Making New into Old

Since I sprained my ankle this week, sewing, and everything else, is taking longer than usual.  I’m making progress but not enough to post this week.  I though I’d take this time to write about the idea of making new patterns look like old garments.

There are many reasons why a sewist might want to make a new pattern fit like an old garment.  It’s hard to find patterns in certain sizes.  Sometimes patterns go for much higher on eBay than you’re willing to pay.  Sometimes newer sewists are hesitant to work with vintage patterns, especially unprinted patterns.  The best way to alter current patterns to feel like vintage ones is to study vintage ones.  If you don’t have any, it’s best to get one or two inexpensive ones.  It doesn’t matter if they are your size.  You need to compare them to a modern pattern of a similar garment.  For instance, if the vintage pattern is a classic button-front blouse, compare it to a current classic fitted blouse of the same size.  Because vintage garments are fitted closer to the body, you need to stick to more fitted current patterns.  It will be very difficult to make a loose fitting blouse with 5-6in of ease into a vintage-looking blouse.   Generally speaking, a vintage pattern will have more darts, deeper darts, a higher armscye and a darted sleeve.  Sometimes, all it takes of make a current pattern into a vintage styled garment is adding these elements.

One of the key differences between current and vintage patterns is that 1950’s patterns are drafted for a larger difference between bust, waist and hip.  This means that a FBA is already drafted into the pattern.  For a current pattern, this means adding a FBA.  However, instead of leaving the extra ease through the tummy like modern sewing books recommend, a vintage garment would have that extra ease taken up with a larger or secondary dart through the tummy.  For an example, take a look at New Look 6808.  This is a current pattern that can be purchased at any Hancock’s or JoAnn’s and probably any store that carries Simplicity patterns, as they are owned by the same company.  As you can see from the instruction sheet, this top has only a single vertical waist dart.  You can see in my muslin that I have done a 1in FBA and added a second vertical waist dart to take up the ease through the waist area.  The end result is a top that just barely skims the torso, like a vintage garment.  I hope to be able to post pictures of the finish garment soon.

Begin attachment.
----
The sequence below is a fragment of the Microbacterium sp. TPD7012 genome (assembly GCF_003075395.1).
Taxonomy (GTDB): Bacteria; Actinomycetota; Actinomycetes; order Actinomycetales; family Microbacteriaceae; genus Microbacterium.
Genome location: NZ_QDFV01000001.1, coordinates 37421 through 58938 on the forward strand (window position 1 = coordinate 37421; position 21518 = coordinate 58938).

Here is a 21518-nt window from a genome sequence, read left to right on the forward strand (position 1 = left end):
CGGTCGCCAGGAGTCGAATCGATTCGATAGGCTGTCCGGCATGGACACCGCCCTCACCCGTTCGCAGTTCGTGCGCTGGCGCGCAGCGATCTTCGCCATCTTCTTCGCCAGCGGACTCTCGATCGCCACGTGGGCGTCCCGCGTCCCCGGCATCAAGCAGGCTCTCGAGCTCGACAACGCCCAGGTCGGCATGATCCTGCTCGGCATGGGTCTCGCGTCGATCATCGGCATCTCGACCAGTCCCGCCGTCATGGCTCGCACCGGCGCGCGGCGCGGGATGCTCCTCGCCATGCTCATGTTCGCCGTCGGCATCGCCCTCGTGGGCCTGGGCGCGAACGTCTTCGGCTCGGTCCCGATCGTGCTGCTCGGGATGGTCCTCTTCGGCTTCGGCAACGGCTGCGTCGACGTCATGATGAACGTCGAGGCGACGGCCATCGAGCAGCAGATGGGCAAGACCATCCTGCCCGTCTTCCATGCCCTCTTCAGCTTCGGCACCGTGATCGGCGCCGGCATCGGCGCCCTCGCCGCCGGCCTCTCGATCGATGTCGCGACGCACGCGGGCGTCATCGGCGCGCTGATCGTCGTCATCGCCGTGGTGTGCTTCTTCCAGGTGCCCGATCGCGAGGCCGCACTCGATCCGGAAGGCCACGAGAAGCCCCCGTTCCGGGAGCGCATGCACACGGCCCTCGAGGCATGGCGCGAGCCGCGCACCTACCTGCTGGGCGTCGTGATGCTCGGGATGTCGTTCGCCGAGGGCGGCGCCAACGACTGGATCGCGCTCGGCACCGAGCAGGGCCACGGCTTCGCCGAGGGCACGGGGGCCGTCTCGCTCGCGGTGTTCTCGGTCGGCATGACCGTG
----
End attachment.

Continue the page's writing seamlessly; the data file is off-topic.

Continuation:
About andreahg

I'm a stay-at-home wife and mom to two boys, a cat and two rough collies. I love to sew and knit with vintage patterns, primarly from the WWII era.
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